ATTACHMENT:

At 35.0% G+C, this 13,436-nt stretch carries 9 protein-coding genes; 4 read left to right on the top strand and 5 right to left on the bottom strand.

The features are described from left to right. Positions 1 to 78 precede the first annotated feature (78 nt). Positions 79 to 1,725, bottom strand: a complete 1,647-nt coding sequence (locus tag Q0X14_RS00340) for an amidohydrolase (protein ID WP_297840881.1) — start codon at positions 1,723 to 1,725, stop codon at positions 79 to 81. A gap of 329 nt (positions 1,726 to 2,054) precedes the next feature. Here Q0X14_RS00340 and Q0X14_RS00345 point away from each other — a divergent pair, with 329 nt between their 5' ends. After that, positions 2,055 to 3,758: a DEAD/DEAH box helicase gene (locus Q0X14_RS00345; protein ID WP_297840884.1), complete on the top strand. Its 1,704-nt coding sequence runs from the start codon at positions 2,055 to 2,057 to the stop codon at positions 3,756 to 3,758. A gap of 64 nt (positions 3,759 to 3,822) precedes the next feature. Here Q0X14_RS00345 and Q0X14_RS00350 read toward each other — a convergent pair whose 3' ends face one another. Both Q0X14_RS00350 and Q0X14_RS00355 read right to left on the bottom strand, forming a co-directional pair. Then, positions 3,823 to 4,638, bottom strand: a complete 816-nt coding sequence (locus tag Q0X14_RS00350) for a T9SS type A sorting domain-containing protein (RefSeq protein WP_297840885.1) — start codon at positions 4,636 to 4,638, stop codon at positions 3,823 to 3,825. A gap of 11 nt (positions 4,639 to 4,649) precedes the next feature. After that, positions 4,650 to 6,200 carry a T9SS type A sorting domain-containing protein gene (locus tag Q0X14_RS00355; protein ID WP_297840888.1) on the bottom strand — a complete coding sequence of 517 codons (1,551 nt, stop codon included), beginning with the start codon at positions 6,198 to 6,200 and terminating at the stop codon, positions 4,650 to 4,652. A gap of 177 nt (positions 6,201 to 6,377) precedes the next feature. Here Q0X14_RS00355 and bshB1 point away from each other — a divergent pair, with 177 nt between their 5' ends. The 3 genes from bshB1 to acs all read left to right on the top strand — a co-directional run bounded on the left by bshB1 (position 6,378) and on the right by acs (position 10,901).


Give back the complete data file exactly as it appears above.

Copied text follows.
At 35.0% G+C, this 13,436-nt stretch carries 9 protein-coding genes; 4 read left to right on the top strand and 5 right to left on the bottom strand.

The features are described from left to right. Positions 1 to 78 precede the first annotated feature (78 nt). Positions 79 to 1,725, bottom strand: a complete 1,647-nt coding sequence (locus tag Q0X14_RS00340) for an amidohydrolase (protein ID WP_297840881.1) — start codon at positions 1,723 to 1,725, stop codon at positions 79 to 81. A gap of 329 nt (positions 1,726 to 2,054) precedes the next feature. Here Q0X14_RS00340 and Q0X14_RS00345 point away from each other — a divergent pair, with 329 nt between their 5' ends. After that, positions 2,055 to 3,758: a DEAD/DEAH box helicase gene (locus Q0X14_RS00345; protein ID WP_297840884.1), complete on the top strand. Its 1,704-nt coding sequence runs from the start codon at positions 2,055 to 2,057 to the stop codon at positions 3,756 to 3,758. A gap of 64 nt (positions 3,759 to 3,822) precedes the next feature. Here Q0X14_RS00345 and Q0X14_RS00350 read toward each other — a convergent pair whose 3' ends face one another. Both Q0X14_RS00350 and Q0X14_RS00355 read right to left on the bottom strand, forming a co-directional pair. Then, positions 3,823 to 4,638, bottom strand: a complete 816-nt coding sequence (locus tag Q0X14_RS00350) for a T9SS type A sorting domain-containing protein (RefSeq protein WP_297840885.1) — start codon at positions 4,636 to 4,638, stop codon at positions 3,823 to 3,825. A gap of 11 nt (positions 4,639 to 4,649) precedes the next feature. After that, positions 4,650 to 6,200 carry a T9SS type A sorting domain-containing protein gene (locus tag Q0X14_RS00355; protein ID WP_297840888.1) on the bottom strand — a complete coding sequence of 517 codons (1,551 nt, stop codon included), beginning with the start codon at positions 6,198 to 6,200 and terminating at the stop codon, positions 4,650 to 4,652. A gap of 177 nt (positions 6,201 to 6,377) precedes the next feature. Here Q0X14_RS00355 and bshB1 point away from each other — a divergent pair, with 177 nt between their 5' ends. The 3 genes from bshB1 to acs all read left to right on the top strand — a co-directional run bounded on the left by bshB1 (position 6,378) and on the right by acs (position 10,901).